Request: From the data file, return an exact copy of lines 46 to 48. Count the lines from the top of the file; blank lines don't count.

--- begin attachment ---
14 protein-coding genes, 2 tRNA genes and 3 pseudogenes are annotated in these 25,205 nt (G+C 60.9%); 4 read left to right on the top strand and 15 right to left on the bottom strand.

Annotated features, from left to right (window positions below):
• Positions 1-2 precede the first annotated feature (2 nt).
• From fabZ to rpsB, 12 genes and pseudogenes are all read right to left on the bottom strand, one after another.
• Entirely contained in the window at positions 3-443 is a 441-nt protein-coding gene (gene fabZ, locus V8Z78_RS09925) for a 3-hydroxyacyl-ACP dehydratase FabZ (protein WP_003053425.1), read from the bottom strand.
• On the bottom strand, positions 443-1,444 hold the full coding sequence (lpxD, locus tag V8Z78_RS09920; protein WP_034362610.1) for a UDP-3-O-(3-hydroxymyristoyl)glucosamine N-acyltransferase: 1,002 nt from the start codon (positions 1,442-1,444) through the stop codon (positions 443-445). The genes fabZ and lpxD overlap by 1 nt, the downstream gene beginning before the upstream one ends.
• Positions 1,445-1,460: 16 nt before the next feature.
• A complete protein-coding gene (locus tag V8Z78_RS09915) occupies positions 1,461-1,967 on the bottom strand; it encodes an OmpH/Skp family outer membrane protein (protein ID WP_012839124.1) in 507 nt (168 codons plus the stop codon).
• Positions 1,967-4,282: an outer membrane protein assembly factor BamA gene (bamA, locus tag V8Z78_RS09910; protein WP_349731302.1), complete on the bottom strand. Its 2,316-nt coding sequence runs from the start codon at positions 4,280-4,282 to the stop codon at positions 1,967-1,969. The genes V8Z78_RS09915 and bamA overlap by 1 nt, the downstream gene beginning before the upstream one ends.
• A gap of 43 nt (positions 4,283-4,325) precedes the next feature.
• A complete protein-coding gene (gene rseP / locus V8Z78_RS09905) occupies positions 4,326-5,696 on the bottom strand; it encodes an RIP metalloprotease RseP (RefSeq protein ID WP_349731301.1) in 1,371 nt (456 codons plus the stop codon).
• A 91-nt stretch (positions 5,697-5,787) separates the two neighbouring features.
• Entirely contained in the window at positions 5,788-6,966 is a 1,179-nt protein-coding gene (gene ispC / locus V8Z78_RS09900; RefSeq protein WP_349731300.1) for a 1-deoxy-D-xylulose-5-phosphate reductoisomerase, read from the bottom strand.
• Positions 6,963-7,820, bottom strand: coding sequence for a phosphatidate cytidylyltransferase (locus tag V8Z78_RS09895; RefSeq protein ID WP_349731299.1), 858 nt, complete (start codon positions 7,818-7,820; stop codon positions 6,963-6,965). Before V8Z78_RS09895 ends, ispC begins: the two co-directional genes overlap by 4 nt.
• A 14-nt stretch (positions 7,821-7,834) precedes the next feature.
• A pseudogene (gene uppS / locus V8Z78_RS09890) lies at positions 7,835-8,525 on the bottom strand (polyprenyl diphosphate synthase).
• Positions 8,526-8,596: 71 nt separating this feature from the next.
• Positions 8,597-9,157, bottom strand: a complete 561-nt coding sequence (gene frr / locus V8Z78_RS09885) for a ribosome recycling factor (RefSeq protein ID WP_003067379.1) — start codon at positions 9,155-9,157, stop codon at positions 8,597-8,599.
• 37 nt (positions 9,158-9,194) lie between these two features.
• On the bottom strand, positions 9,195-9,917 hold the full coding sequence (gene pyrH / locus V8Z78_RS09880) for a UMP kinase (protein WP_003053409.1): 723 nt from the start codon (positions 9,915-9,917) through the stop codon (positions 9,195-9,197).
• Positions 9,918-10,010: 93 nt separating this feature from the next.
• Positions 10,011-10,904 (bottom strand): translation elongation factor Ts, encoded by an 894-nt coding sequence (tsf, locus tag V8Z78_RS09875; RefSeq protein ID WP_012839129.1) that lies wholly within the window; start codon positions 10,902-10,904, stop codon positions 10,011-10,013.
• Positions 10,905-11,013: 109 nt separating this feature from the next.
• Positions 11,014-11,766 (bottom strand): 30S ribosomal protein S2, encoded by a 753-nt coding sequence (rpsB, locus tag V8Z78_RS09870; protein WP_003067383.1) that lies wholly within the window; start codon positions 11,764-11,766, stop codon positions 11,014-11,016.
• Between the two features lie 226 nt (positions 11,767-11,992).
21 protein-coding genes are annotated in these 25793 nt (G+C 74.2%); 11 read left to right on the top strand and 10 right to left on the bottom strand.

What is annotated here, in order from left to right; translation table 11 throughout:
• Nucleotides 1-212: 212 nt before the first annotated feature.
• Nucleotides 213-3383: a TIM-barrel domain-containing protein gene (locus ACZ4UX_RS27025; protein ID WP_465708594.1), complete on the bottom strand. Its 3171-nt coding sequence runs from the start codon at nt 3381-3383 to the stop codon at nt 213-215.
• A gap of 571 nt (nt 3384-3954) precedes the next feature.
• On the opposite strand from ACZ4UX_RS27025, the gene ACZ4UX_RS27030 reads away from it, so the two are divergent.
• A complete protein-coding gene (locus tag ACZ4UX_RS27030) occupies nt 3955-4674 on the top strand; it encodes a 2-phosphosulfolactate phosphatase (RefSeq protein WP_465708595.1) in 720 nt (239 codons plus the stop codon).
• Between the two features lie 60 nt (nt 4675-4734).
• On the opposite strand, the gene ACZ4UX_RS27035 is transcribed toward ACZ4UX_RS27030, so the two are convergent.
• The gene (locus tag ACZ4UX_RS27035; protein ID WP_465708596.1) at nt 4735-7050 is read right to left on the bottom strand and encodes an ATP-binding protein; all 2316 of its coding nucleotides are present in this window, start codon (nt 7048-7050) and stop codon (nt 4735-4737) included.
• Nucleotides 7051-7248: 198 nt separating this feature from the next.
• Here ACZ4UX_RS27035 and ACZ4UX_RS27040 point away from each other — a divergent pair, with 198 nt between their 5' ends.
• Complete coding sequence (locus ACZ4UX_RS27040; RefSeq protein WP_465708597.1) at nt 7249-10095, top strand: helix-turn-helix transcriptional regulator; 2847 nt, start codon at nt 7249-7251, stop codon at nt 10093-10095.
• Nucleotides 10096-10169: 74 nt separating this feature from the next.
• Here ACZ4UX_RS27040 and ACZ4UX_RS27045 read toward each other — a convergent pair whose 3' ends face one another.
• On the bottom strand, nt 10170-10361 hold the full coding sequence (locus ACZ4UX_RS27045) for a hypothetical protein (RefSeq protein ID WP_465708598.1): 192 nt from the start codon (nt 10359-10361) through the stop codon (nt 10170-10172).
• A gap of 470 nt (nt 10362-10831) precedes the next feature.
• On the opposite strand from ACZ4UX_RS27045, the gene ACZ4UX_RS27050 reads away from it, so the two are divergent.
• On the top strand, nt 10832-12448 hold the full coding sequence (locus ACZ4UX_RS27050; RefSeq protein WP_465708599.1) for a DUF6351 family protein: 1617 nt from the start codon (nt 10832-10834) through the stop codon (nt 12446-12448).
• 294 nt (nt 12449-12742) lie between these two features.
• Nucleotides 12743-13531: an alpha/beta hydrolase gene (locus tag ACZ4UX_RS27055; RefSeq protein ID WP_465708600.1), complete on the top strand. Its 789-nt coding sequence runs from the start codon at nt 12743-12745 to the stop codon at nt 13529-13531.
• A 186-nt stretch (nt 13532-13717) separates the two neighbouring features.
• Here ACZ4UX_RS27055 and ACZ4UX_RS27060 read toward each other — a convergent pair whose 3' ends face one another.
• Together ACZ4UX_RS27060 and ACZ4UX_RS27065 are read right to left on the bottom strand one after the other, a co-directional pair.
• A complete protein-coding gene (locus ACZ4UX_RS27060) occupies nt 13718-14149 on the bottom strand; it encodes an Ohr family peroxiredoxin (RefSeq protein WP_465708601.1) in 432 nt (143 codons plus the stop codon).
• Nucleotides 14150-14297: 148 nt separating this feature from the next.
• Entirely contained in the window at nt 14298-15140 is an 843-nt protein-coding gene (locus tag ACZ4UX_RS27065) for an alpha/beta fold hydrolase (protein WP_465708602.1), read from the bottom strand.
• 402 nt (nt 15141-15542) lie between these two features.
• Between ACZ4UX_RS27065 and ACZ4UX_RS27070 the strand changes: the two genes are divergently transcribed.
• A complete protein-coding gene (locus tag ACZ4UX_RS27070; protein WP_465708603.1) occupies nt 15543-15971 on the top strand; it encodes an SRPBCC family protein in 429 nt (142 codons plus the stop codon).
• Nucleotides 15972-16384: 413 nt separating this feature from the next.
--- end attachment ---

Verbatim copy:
• Nucleotides 12743-13531: an alpha/beta hydrolase gene (locus tag ACZ4UX_RS27055; RefSeq protein ID WP_465708600.1), complete on the top strand. Its 789-nt coding sequence runs from the start codon at nt 12743-12745 to the stop codon at nt 13529-13531.
• A 186-nt stretch (nt 13532-13717) separates the two neighbouring features.
• Here ACZ4UX_RS27055 and ACZ4UX_RS27060 read toward each other — a convergent pair whose 3' ends face one another.